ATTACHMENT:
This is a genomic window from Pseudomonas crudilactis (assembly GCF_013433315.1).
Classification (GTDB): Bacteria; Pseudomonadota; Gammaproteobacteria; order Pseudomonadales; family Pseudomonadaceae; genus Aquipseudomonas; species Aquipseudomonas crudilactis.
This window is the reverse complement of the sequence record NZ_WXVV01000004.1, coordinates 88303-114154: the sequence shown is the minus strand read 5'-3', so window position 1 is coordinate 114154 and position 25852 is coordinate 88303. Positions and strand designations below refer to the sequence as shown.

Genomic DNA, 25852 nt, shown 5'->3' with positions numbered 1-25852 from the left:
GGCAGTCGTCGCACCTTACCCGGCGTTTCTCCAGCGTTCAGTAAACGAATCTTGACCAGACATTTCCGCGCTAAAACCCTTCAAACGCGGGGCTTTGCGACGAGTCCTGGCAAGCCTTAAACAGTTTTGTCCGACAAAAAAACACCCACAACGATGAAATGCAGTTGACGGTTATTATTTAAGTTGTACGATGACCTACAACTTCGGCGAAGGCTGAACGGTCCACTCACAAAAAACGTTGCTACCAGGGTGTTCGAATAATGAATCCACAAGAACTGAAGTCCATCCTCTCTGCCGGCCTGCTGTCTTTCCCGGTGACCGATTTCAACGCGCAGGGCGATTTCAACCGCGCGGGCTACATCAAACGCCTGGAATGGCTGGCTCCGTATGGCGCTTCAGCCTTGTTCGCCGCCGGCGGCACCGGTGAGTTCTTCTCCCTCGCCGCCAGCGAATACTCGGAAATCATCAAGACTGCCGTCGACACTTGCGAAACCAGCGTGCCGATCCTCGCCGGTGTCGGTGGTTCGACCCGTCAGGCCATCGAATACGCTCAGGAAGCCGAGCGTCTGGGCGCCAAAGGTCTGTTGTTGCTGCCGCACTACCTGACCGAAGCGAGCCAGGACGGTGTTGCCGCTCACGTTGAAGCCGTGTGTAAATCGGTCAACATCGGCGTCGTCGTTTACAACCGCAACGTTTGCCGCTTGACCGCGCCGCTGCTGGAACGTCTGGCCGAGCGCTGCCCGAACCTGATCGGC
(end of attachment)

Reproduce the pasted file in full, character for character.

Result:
This is a genomic window from Pseudomonas crudilactis (assembly GCF_013433315.1).
Classification (GTDB): Bacteria; Pseudomonadota; Gammaproteobacteria; order Pseudomonadales; family Pseudomonadaceae; genus Aquipseudomonas; species Aquipseudomonas crudilactis.
This window is the reverse complement of the sequence record NZ_WXVV01000004.1, coordinates 88303-114154: the sequence shown is the minus strand read 5'-3', so window position 1 is coordinate 114154 and position 25852 is coordinate 88303. Positions and strand designations below refer to the sequence as shown.

Genomic DNA, 25852 nt, shown 5'->3' with positions numbered 1-25852 from the left:
GGCAGTCGTCGCACCTTACCCGGCGTTTCTCCAGCGTTCAGTAAACGAATCTTGACCAGACATTTCCGCGCTAAAACCCTTCAAACGCGGGGCTTTGCGACGAGTCCTGGCAAGCCTTAAACAGTTTTGTCCGACAAAAAAACACCCACAACGATGAAATGCAGTTGACGGTTATTATTTAAGTTGTACGATGACCTACAACTTCGGCGAAGGCTGAACGGTCCACTCACAAAAAACGTTGCTACCAGGGTGTTCGAATAATGAATCCACAAGAACTGAAGTCCATCCTCTCTGCCGGCCTGCTGTCTTTCCCGGTGACCGATTTCAACGCGCAGGGCGATTTCAACCGCGCGGGCTACATCAAACGCCTGGAATGGCTGGCTCCGTATGGCGCTTCAGCCTTGTTCGCCGCCGGCGGCACCGGTGAGTTCTTCTCCCTCGCCGCCAGCGAATACTCGGAAATCATCAAGACTGCCGTCGACACTTGCGAAACCAGCGTGCCGATCCTCGCCGGTGTCGGTGGTTCGACCCGTCAGGCCATCGAATACGCTCAGGAAGCCGAGCGTCTGGGCGCCAAAGGTCTGTTGTTGCTGCCGCACTACCTGACCGAAGCGAGCCAGGACGGTGTTGCCGCTCACGTTGAAGCCGTGTGTAAATCGGTCAACATCGGCGTCGTCGTTTACAACCGCAACGTTTGCCGCTTGACCGCGCCGCTGCTGGAACGTCTGGCCGAGCGCTGCCCGAACCTGATCGGC